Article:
Crash Course: Wave Watching on the Coast of Oregon & Washington
By Cyndi Mudge
Published: 02/11/2012  Updated: 06/21/2019

The power of the ocean is thunderous, dramatic and wet. Wave watchers delight in the shower of ocean spray and foam as it hits the headlands or boils through the spouting horns at Depoe Bay, Oregon. There are many places to witness this awesome sight along the North Oregon Coast or Southwest Washington Coast.

At Cape Disappointment in Ilwaco, Washington, waves roll into the mouth of the Columbia River and collide ferociously on this dramatic headland. The best views are from the north jetty parking areas where you can see the Cape Disappointment Lighthouse. When the surf is really up, waves disintegrate into a foamy explosion.

In Oregon there are many wave watching opportunities with adrenalin-infused names such as Boiler Bay, Spouting Horns and Devil's Punchbowl. Wave chasers may want to begin their travels at Ecola State Park in Cannon Beach. From here you can see Haystack Rock and the Tillamook Rock Lighthouse. These off-shore rock formations provide a solid base for wave action. Farther south is Cape Kiwanda in Pacific City, where a hike up the sand dunes to the top of the cape is rewarded with views of waves exploding on the sheer sandstone cliffs to the north.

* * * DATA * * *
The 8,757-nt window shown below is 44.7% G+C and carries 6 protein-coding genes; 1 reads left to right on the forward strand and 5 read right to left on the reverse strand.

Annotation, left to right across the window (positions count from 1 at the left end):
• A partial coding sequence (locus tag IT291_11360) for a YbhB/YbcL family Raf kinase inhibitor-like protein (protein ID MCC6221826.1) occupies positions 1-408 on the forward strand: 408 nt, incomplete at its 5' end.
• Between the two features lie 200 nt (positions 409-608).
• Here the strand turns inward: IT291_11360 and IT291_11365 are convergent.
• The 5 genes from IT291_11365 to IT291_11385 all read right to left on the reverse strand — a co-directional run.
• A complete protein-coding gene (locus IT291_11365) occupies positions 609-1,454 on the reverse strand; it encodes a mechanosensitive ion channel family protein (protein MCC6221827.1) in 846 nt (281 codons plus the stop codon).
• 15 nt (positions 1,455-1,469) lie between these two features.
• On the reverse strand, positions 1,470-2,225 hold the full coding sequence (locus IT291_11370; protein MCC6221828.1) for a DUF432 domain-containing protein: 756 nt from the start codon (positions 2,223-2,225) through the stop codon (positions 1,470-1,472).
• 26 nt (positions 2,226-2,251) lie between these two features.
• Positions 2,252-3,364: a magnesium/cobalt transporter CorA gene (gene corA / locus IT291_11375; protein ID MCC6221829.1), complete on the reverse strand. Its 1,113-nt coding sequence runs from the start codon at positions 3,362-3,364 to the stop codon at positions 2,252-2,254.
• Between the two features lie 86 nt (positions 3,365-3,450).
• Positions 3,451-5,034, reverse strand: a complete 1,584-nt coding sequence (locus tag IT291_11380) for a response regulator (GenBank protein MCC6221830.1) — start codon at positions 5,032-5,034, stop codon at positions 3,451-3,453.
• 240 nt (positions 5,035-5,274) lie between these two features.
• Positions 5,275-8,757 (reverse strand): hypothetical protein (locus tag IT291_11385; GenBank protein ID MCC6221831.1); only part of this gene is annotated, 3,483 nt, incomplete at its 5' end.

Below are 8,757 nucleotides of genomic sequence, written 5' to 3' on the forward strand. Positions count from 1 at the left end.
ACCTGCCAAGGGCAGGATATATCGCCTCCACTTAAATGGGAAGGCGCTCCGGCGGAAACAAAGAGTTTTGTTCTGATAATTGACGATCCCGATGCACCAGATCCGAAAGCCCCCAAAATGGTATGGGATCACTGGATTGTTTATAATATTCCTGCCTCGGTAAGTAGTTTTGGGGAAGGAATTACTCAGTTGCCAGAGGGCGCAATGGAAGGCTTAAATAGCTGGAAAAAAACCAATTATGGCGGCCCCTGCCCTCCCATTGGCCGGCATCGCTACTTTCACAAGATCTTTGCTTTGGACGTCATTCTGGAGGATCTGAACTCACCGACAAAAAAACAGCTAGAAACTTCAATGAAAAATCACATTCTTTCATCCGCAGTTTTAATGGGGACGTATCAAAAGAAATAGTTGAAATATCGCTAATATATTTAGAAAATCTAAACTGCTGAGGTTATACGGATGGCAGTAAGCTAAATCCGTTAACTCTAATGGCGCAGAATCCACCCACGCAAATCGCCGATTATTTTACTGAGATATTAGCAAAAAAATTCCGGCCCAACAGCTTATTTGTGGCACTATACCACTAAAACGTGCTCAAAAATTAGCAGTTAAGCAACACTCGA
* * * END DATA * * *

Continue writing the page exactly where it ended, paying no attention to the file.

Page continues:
Devil's Punchbowl at Otter Rock, is a frothy cauldron of boiling waves that churn inside an unusual rock formation. Geologists believe it was created when the roof of adjoining sea caves collapsed, creating a foamy whirlpool of salt water.

Boiler Bay, located just north of Depoe Bay, actually earned its name from a 1910 shipwreck whose steam boiler can still be seen at low tides. But this place could rightfully be named for the turbulent waters that send waves crashing high into the air. On this small point of land, you can practically stand next to spectacular breaking waves as they roll into the bay. The rocky spurs surrounding the bay provide an exciting backdrop of wild wave action.

The Spouting Horns at Depoe Bay are some of the most dramatic displays of wild waves anywhere. The spouts of water, foam and mist shoot high into the air, sometimes 60 feet, as the waves running beneath underwater lava beds and hollow lava tubes are released with tremendous force. During stormy weather or especially turbulent seas, the pressure builds, resulting in shooting towers of water that sometimes drench passersby and rain down on cars driving along Highway 101. Bring your rain gear if you plan on watching this show up close from the Depoe Bay seawall.
Crash Course: Wave Watching on the Coast of Oregon & Washington